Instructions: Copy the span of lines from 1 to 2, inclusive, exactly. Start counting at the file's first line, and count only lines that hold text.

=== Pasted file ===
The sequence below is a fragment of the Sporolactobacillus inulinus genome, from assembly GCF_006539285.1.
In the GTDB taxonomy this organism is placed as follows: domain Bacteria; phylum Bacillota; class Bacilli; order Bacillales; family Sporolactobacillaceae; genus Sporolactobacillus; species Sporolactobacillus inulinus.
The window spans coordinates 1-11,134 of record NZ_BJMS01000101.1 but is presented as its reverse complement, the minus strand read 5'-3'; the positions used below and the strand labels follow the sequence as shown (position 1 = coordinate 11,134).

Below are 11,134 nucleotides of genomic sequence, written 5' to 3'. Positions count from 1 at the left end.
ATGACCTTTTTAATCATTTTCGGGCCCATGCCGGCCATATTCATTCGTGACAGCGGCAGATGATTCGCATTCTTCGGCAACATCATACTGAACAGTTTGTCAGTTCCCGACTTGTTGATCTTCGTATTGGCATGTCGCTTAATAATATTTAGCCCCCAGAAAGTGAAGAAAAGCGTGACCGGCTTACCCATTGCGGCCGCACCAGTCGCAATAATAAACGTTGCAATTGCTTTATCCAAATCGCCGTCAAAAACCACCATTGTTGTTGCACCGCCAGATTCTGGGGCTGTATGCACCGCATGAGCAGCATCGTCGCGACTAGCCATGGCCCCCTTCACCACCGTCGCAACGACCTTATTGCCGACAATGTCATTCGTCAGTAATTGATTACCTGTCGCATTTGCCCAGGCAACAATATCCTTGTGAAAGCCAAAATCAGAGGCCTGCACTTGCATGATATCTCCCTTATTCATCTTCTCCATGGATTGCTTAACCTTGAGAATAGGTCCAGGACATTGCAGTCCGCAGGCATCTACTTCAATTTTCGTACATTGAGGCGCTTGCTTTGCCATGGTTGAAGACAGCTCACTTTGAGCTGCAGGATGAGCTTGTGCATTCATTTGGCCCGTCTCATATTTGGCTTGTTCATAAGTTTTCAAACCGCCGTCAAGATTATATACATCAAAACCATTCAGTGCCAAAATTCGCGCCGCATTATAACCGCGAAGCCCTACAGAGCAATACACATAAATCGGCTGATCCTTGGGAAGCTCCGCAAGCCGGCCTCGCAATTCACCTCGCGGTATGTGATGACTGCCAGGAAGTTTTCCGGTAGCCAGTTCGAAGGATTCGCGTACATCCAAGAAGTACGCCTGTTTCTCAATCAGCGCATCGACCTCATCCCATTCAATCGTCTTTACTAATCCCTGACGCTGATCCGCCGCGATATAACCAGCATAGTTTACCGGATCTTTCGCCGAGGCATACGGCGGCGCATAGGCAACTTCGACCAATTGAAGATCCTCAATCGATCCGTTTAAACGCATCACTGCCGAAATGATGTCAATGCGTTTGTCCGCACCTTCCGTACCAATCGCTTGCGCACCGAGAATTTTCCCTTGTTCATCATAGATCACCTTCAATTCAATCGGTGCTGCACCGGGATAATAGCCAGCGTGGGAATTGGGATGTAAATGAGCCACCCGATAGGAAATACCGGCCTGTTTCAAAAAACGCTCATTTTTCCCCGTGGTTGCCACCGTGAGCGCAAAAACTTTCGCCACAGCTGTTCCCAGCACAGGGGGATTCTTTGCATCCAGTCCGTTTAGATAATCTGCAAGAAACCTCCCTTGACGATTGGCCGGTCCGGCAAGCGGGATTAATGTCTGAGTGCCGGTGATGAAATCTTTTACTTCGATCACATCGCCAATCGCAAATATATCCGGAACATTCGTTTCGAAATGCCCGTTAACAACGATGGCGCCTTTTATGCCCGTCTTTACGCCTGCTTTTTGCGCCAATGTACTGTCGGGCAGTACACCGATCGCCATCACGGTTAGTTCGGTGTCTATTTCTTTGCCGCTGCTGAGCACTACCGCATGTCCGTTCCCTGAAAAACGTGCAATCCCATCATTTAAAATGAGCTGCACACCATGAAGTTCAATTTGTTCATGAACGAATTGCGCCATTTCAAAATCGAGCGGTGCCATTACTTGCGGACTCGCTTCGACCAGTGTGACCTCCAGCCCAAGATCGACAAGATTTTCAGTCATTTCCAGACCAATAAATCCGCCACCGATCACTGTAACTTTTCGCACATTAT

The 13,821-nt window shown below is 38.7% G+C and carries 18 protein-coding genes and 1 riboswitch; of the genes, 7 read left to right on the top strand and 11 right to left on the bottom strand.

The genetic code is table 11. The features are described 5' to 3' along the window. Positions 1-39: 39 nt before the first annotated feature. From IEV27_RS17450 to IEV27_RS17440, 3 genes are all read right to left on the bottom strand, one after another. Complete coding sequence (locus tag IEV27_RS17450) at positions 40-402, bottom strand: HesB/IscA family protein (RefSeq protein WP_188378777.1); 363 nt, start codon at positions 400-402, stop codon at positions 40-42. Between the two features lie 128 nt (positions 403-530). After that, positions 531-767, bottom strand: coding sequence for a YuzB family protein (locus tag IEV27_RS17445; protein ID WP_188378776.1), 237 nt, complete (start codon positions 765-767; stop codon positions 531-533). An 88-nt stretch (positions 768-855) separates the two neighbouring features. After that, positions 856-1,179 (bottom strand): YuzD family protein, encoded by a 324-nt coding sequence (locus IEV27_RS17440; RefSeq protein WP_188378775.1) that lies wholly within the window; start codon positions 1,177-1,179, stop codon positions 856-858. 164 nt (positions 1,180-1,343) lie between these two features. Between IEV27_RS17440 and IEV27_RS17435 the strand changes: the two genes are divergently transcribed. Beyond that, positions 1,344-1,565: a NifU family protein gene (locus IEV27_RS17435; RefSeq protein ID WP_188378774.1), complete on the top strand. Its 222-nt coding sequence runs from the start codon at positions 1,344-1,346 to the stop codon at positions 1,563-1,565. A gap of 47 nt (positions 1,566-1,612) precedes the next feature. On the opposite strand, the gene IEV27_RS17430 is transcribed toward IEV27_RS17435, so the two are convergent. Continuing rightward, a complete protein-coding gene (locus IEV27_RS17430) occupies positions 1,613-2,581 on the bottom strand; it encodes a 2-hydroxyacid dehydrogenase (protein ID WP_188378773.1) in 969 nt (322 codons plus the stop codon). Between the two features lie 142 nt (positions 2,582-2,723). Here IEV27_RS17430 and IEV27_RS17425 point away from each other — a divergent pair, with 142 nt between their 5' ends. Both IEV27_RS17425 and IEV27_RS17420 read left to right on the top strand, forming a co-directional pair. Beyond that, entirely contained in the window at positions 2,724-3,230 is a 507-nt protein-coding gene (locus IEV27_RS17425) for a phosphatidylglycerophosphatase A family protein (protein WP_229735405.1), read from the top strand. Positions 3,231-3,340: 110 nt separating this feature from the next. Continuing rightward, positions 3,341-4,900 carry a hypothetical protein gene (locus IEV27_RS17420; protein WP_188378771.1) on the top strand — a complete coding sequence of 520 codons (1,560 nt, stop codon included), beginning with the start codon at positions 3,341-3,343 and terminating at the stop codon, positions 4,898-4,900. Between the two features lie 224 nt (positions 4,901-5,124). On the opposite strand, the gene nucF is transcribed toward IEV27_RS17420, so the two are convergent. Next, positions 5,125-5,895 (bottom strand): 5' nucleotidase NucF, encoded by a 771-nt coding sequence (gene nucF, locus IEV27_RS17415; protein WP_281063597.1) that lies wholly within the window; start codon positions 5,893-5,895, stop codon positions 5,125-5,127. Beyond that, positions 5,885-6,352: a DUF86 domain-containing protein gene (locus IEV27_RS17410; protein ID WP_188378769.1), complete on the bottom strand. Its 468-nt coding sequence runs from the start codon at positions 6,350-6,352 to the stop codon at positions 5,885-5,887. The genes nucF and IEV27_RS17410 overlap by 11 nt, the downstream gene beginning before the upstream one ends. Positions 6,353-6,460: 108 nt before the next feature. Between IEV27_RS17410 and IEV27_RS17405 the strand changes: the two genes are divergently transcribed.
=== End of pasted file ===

The sequence below is a fragment of the Sporolactobacillus inulinus genome, from assembly GCF_006539285.1.
In the GTDB taxonomy this organism is placed as follows: domain Bacteria; phylum Bacillota; class Bacilli; order Bacillales; family Sporolactobacillaceae; genus Sporolactobacillus; species Sporolactobacillus inulinus.